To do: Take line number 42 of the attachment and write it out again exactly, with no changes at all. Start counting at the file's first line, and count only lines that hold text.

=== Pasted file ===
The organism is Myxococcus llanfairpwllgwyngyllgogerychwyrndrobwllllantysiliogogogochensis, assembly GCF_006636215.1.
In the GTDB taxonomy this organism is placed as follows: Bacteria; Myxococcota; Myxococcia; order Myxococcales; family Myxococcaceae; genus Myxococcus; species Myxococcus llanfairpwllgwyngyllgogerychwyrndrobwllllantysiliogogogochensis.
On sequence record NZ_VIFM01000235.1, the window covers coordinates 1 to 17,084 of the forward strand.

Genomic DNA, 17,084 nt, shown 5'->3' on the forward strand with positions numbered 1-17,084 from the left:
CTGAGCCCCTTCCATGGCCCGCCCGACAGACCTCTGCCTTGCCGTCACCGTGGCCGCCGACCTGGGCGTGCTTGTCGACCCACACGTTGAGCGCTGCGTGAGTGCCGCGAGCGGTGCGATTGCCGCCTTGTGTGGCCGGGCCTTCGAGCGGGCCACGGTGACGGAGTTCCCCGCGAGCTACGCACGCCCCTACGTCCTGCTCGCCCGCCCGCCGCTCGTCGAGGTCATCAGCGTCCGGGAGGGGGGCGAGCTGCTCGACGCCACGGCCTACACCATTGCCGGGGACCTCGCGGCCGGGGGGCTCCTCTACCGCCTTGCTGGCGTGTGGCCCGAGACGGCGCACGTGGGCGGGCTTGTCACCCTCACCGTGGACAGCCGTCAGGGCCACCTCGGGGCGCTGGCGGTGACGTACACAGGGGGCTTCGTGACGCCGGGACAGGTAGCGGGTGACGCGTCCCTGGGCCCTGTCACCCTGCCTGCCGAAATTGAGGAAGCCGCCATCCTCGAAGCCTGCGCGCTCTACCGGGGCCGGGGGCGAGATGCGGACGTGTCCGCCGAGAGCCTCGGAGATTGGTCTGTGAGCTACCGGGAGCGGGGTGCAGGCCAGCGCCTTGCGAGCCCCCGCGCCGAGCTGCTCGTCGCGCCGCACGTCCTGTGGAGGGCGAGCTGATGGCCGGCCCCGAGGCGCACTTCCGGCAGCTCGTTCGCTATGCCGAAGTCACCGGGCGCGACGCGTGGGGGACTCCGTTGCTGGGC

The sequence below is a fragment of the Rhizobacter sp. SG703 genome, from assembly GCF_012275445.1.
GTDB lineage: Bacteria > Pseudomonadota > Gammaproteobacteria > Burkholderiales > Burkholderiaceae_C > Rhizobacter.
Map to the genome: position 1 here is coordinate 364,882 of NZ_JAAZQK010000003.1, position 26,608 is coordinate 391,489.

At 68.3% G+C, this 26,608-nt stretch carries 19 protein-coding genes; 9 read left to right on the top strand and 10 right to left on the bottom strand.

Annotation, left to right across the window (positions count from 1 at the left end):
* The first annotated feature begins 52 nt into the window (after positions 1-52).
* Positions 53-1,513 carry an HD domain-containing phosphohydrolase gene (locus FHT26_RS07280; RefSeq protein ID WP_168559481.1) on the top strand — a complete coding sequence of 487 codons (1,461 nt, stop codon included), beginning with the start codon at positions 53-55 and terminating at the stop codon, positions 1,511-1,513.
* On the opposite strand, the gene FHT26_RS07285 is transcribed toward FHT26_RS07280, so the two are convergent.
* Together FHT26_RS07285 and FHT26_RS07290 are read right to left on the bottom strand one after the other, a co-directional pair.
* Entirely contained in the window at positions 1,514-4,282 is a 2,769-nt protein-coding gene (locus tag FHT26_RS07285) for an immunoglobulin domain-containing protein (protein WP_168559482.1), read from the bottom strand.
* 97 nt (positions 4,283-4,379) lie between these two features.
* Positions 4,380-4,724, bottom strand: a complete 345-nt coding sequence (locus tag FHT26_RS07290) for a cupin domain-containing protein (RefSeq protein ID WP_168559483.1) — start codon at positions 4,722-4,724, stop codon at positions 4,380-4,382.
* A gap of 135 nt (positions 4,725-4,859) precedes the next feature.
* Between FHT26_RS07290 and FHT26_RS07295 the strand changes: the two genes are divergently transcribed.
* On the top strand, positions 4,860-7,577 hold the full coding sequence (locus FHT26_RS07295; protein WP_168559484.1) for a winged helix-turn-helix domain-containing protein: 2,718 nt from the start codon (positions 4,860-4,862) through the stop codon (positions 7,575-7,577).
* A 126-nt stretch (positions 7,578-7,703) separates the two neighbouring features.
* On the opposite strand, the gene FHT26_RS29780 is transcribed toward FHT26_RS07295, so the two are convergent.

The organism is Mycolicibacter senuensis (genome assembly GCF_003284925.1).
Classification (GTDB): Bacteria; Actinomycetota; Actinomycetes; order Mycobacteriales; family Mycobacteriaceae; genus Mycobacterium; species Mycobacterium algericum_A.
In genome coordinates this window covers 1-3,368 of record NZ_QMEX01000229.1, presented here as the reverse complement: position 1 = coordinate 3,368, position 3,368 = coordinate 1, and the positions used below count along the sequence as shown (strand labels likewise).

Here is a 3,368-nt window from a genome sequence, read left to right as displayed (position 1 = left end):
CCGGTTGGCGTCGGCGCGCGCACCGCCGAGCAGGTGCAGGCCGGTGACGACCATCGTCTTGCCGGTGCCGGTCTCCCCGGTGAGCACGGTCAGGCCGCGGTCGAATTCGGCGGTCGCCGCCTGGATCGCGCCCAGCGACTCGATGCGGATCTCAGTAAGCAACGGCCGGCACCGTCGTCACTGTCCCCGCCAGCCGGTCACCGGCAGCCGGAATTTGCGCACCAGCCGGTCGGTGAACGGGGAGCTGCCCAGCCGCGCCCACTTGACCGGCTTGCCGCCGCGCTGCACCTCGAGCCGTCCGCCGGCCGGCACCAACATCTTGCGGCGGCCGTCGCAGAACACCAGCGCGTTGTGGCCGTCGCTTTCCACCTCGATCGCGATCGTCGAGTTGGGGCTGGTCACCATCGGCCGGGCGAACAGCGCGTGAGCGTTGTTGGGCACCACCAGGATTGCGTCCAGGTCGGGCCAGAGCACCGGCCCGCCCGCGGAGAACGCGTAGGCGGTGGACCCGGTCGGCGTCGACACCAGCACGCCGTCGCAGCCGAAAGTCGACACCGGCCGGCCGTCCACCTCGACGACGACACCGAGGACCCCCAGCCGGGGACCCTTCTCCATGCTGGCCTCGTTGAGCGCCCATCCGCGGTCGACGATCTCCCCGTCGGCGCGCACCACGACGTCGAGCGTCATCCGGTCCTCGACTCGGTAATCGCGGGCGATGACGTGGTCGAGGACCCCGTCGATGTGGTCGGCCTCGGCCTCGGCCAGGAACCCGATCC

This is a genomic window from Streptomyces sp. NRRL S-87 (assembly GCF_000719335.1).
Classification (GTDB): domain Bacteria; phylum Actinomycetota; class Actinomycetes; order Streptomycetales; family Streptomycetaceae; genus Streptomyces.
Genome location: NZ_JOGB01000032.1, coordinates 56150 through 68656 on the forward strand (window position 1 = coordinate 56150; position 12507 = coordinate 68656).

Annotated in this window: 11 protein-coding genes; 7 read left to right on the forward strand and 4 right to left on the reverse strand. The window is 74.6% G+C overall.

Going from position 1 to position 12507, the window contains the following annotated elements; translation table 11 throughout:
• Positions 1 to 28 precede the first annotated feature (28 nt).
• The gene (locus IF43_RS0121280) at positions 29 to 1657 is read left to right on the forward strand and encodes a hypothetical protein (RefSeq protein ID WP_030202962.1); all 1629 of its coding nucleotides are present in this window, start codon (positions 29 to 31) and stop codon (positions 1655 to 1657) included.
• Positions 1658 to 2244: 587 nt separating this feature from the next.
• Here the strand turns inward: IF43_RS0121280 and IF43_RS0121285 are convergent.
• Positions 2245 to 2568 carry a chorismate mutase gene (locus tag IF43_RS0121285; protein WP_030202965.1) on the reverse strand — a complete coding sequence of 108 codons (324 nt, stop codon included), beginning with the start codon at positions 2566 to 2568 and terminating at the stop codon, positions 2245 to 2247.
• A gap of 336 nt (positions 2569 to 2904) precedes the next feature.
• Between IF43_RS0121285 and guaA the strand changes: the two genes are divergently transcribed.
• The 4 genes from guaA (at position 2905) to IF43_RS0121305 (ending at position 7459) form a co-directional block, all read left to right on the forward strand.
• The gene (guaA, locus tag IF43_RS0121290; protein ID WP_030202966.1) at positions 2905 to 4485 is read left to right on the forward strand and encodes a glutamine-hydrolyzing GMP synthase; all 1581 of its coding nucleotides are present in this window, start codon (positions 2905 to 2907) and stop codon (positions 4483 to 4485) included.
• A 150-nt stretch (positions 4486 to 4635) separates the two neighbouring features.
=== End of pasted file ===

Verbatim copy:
• A 150-nt stretch (positions 4486 to 4635) separates the two neighbouring features.